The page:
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Home > Articles > Fall 2007: Repeated Notes and Rhythmic Feel

Fall 2007: Repeated Notes and Rhythmic Feel
Kevin McChesney
1/27/2012

Simply put, "rhythmic feel" refers to the sense of time or sense of meter that you wish to make clear to the listeners. A piece in 3/4 has a distinct rhythmic feel, as does a piece in 6/8, in 5/8, etc. Since those listening do not have the benefit of having the score in front of them, it is important that we keep the rhythmic feel clearly in mind in our playing.

As an example, take the first 7 notes of "Rock of Ages" - "Rock of Ages, cleft for me..."- and sing them with absolutely NO rhythmic feel whatsoever, each note being given exactly the same value as if they were all quarter notes. Now do the same thing with the first 7 notes of "Rudolph the Red-Nosed Reindeer" - with no rhythmic feel, as if all notes were quarter notes. They are exactly the same!!! Without the rhythmic feel, we lose the sense of the music!

When playing repeated notes, especially when a repeated note pattern goes on for some time (and this is extremely common in handbell music - much more so than in other genres), make sure that the rhythmic feel is clear and true to the piece of music being played.

For example, if there are repeated quarter notes in 4/4 time (a VERY common accompaniment pattern in handbell music), it will probably be best to give each set of four notes a circle. This will naturally emphasize the first beat of the measure as the first note played in a circle is the more accented note. For other rhythmic structures, other patterns of ringing will need to be established - for 6/8 beats 1 and 4 will need to be emphasized, for 5/8 you will want to make a clear 2 followed by 3 or 3 followed by 2 as the case may be.

As with so many elements of handbell ringing, it is important to make clear decisions about the repeated note technique and how many notes are on each circle and so on, so that all ringers in the group are ringing and communicating uniformly.

Sustained Repeated Notes -

Very often in handbell music, ringers - especially bass ringers - are asked to play repeated notes which are long and sustained. For example, the C4D4 ringer might be called upon to play whole note C4's (in 4/4 time) for 16 or 32 bars. This might be at a slow tempo. Clearly, it will be impractical with so many repeated notes and with so much time in between strikes to put all of these one one circle. It is likely that the ringer will want to go back to ringing one note per circle in such a case.

However, it is important to keep in mind musical phrasing in these cases as well. While it may be necessary to play one note per ringing circle, it is equally necessary to be true to the musical phrases, playing crescendos and diminuendos and other musical shadings as required by the music.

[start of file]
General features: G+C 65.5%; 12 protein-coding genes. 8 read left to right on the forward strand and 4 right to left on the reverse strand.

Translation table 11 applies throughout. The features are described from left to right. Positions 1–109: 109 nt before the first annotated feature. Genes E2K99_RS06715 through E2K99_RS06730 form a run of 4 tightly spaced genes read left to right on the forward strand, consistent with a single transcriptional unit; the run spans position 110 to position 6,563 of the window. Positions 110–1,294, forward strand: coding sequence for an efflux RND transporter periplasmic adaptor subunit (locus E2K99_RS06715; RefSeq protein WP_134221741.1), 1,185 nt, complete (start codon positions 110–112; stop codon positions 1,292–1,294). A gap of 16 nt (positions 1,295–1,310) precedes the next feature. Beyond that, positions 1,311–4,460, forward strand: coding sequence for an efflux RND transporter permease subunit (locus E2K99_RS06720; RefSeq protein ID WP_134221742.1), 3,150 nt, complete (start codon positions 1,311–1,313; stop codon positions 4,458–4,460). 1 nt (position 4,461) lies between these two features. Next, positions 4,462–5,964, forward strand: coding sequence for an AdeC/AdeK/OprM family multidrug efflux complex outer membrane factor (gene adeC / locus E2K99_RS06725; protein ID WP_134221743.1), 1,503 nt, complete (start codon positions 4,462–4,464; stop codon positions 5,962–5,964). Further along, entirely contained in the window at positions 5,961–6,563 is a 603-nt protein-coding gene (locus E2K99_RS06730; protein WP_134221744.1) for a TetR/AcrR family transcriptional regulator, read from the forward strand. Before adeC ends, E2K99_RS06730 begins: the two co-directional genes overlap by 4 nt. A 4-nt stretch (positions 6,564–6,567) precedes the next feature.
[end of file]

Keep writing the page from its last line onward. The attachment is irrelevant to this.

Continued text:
An extremely important principle to keep in mind in the case of sustained repeated notes and indeed in ALL handbell ringing is - ALL ringers are involved in ALL musical phrases. If there is a crescendo, ALL the ringers need to participate in that crescendo regardless of the number of notes or various stopped techniques involved in their individual parts. The same is true of ALL expressive elements of music.

Repeated Notes and Stopped Techniques -

For stopped techniques - plucking, ring-touch, thumb-damp, martellato, mallets - there is obviously no ringing circle involved. However, it is still important to treat repeated notes with special care.

The main principle to keep in mind is listed above - ALL ringers are involved in ALL musical phrases. This is true of ringers who are malletting or have thumb-damp as well. In fact, some of the most effective crescendos, ritards, "hairpin" phrases, legatos, and other musical elements are those that are "led" by those with the stopped techniques rather than by those who are doing straight ringing.

And when repeated notes are involved, it is vital that those with stopped techniques do NOT play every single repeated note exactly the same (unless you've found a very rare musical case indeed). Just whacking away with mallets or on martellatos can be a lot of fun, but it is not a joy to listen to and listeners will definitely tune this kind of thing out immediately as they would any unpleasant noise.

All stopped techniques may be played with a wide dynamic range as well as with possibilities for articulation such as accented or legato, and it is vital to explore these possibilities when playing repeated note passages using these techniques.


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